Saturday, July 14, 2012

The Baroque Lute Neck

The design of the baroque lute neck is anything but simple. The fingerboard is cambered from side to side for ease of barring chords. It is thin in the area closest to the nut becoming gradually thicker toward the joint with the bowl. The back of the neck is shaped for comfort. Those are fundamental attributes. Added to this are the preferences of individual lutenists and luthiers.

I work within defined limits for each feature. The thickness of the finished neck (fingerboard, spruce core and  veneer covering) at the first fret is under 19mm. The thickness at the joint to the bowl is under 29mm. These are measurements for large lutes. I think that necks that are thicker will be uncomfortable. If thinner, the structural integrity will be threatened. Naturally this doesn't suit all lutenist. But I have found that  compromise can be achieved by thoughtfully shaping the neck's contour.

I start with a plank of aircraft grade sitka spruce  that is straight and quartered with about 20-24 growth lines per inch. Usually I cut narrower pieces from several planks and re-glue them into a neck-size piece. This relieves any tension that might be in the wood. Having already beveled the front of the lute bowl to the proper width and angle, first with a back saw and finished with a block plane, I then cut the matching angle on the neck wood  using the same tools. I glue and screw tabs to the top of the neck block to help hold the neck in position while it is being shaped and adjusted.

With the rough neck material tack-glued to the front block and held level by the tabs, I drill a hole through the block and into the neck.  Once a screw is inserted I scribe around the joint delineating the contour of the neck. With the contour marked on both ends it is a quick task to remove the excess wood, first with a larger plane and then finishing with a block plane and a thin steel scraper that can flex over the contour or with sandpaper.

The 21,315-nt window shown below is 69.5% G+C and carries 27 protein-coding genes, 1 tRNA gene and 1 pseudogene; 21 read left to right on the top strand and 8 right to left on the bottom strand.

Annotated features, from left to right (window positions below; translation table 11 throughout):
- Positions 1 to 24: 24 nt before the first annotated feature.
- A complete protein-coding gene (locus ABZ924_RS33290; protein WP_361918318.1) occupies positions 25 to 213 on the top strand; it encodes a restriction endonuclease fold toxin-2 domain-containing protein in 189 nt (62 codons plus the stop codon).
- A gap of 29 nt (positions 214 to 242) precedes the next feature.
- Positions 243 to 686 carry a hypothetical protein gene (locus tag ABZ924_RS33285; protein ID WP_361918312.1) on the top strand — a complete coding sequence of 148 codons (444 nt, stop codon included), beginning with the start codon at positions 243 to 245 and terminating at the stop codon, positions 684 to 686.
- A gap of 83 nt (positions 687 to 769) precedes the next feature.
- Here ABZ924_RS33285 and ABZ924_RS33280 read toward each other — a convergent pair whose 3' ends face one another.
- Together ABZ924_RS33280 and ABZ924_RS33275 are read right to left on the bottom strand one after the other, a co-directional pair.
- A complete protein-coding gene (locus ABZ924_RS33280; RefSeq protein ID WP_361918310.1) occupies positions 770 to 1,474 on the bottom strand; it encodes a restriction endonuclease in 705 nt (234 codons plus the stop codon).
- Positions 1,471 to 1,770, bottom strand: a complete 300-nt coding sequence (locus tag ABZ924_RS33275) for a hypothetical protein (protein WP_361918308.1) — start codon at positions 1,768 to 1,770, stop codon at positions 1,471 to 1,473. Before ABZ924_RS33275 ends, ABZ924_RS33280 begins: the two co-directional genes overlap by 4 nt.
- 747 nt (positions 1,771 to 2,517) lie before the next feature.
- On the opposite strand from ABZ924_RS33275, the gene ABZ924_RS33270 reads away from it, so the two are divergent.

I have never found it easy to apply veneer to the back of a lute neck. There are so many steps that are necessary to assure a good result. Perhaps I make it more difficult than it need be. I bandsaw my own veneer from 3 inch wide ebony boards that are sold as fingerboard stock for bass guitars. I finish the rough sawn pieces to a thickness of 1mm or a little less and bend them over a hot pipe using shaped cauls to ease the ebony into the proper curve.

Since the fingerboard stock is narrower than most lute necks it is necessary to use multiple pieces. I glue each on separately. Here the center piece is strapped down with elastic tape while the glue dries.

Removing the glue squeeze-out is done after the glue dries.
I apply a wet strip of cloth to the edge of the veneer and leave it to soften the glue for a few minutes. Then I run a hot knife along the edge. Any dried squeeze-out is liquified and can be wiped off.

The two edge pieces are bent and glued in place in the same way.

There is one last detail. I like the edges of my
necks to have a substantial roundness.  This is difficult to do with veneer because there is always the risk of it splitting when it is forced over a rounded edge. I solve the problem by planing the edges of the neck flat and adding strips of ebony. These are then contoured flush with the veneer surface. The strip on the right side is still "as glued" while the one on the left is finished.

When the fingerboard is glued on there is a solid edge of ebony that can be nicely rounded.

Next time I will describe my technique for cambering the fingerboard.

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